Whether front yards or rolling pasture fields, the green on green effect is stunning. It may be the greenest green I have ever seen, or maybe the winter was simply so long and so hard, that I forgot what true green really looks like.

Nevertheless, it’s marvelous to see the countryside covered with such a luscious, vibrant carpet. Only problem is mowing will commence shortly, if it hasn’t already. But it will be nice to inhale that fresh cut fragrance again.

In preparation for that initial trimming of 2010, many of the yards in Amish country have already been rolled and fertilized. That was part out of necessity, and part out of relief that winter was finally over. Yes, we had one nasty, last snow that left the roads the slickest of the winter. But my bones say that ammunition has been spent.

Grass isn’t the only vegetation to go green. My wife’s tulips, daffodils, crocuses and lilies have all displayed their various leaves at different intervals. Of course, the crocuses have bloomed and faded, and the daffodils were primed for Easter.

In the woodlots, colts foot were the first to unfold. The giant hardwoods hovering over them have swelled their buds, anxious to let their leaves unfurl. They’ll wait until it’s safe from certain future frosts, unless coaxed open by an extended warming spell.

The evergreens have no such problem. They have already transformed from the deep, mature green of the hibernation months to a lighter, brighter green that mirrors that of the grasses.

Things are greening up around my little garden pond, too. The moss and lichens, long covered by two feet of snow, now look like splotches of paint and bristle brushes, respectively. Water lilies are shooting their first leaves to the surface.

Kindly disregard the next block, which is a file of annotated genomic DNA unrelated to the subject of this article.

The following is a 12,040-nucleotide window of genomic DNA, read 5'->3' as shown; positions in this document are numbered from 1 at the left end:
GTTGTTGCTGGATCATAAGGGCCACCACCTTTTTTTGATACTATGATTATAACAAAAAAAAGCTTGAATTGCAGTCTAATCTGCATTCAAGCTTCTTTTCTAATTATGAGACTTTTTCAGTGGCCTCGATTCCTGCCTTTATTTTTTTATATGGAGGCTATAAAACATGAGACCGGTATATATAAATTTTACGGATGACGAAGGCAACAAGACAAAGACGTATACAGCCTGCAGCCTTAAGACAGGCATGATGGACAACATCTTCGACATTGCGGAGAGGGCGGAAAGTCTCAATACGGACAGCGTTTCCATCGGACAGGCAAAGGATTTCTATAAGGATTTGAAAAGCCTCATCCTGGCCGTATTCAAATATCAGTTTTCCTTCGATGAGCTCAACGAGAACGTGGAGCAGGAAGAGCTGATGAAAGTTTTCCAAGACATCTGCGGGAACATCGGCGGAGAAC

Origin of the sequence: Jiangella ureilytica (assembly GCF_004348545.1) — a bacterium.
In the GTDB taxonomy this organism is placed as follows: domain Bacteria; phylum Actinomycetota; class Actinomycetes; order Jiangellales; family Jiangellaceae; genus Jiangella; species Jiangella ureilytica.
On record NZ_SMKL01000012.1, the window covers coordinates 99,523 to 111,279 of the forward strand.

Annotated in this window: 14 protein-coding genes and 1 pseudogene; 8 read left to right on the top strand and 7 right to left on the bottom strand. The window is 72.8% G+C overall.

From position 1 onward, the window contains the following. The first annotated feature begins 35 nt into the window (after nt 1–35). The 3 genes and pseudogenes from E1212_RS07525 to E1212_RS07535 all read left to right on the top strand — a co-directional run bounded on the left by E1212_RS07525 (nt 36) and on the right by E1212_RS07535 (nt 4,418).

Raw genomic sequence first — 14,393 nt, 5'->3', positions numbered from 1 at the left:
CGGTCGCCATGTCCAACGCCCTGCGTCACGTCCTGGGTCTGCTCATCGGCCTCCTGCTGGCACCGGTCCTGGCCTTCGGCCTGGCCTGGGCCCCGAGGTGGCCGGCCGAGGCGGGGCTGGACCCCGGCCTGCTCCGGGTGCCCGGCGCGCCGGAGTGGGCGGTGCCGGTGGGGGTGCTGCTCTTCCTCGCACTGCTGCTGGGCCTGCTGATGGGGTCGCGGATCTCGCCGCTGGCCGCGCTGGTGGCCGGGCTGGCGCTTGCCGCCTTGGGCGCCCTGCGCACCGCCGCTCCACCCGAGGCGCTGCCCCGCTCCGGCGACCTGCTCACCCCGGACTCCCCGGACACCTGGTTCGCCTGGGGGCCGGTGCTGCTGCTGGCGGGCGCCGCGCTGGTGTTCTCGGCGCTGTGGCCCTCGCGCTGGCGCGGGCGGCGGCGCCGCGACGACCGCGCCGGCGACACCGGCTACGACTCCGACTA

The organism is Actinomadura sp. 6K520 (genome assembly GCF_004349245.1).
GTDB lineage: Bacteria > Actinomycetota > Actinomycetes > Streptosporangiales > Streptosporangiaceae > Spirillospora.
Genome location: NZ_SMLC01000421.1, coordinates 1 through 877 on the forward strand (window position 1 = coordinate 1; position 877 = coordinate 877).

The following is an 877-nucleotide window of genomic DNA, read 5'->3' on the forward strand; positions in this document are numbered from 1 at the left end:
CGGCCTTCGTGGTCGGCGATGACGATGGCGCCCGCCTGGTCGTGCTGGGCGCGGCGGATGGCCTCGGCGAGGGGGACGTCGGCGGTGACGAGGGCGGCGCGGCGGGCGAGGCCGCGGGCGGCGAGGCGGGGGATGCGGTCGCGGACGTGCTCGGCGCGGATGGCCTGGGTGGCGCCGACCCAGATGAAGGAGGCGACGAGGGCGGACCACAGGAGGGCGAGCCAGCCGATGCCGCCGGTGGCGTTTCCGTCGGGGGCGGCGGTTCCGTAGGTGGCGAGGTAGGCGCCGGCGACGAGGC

Both the variegated water plant and the variegated reeds are coming to life, with the former having a huge head start. Its bulbs are pushing their pale green and russet pointy leaves profusely, fighting through some soft, velvety grass that somehow homesteaded over the winter.

I would eliminate the grass altogether, except that the pair of resident bullfrogs prefers its lush softness for their sunbathing and bug collection. The frogs’ color, too, has evolved from the mucky blackness of the bottom of the pond to more their natural camouflage.The male tries to woo his mate with his deep throated croaking both day and night. From nearby wetlands, choruses of spring peepers erupt. It’s all music to my ears.

High on the neighbor’s pasture where Holsteins and draft horses grazed earlier in the day, deer come out of hiding at dusk to nibble at fresh green sprouts. By night, they clean the corncobs at my birdfeeders.

Really, just airing out the house with open windows and doors that invite refreshing breezes brings you closer to mother earth. I also glory in the secondary benefits, the simultaneous serenading of birdsongs and echoes of children playing.

Spring doesn’t get any greener than that.

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Plowing haiku

Row by row Belgians
pull the farmer and his plow
up and down the field.

Bruce Stambaugh
April 8, 2010

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Filed under poem

Horses in the snow

Hillside horses

Hillside horses fixed in the fog,
All facing north,
Heads to the ground,
Nibbling at whatever
They can find
Through the new fallen snow.

Bruce Stambaugh
Dec. 31, 2009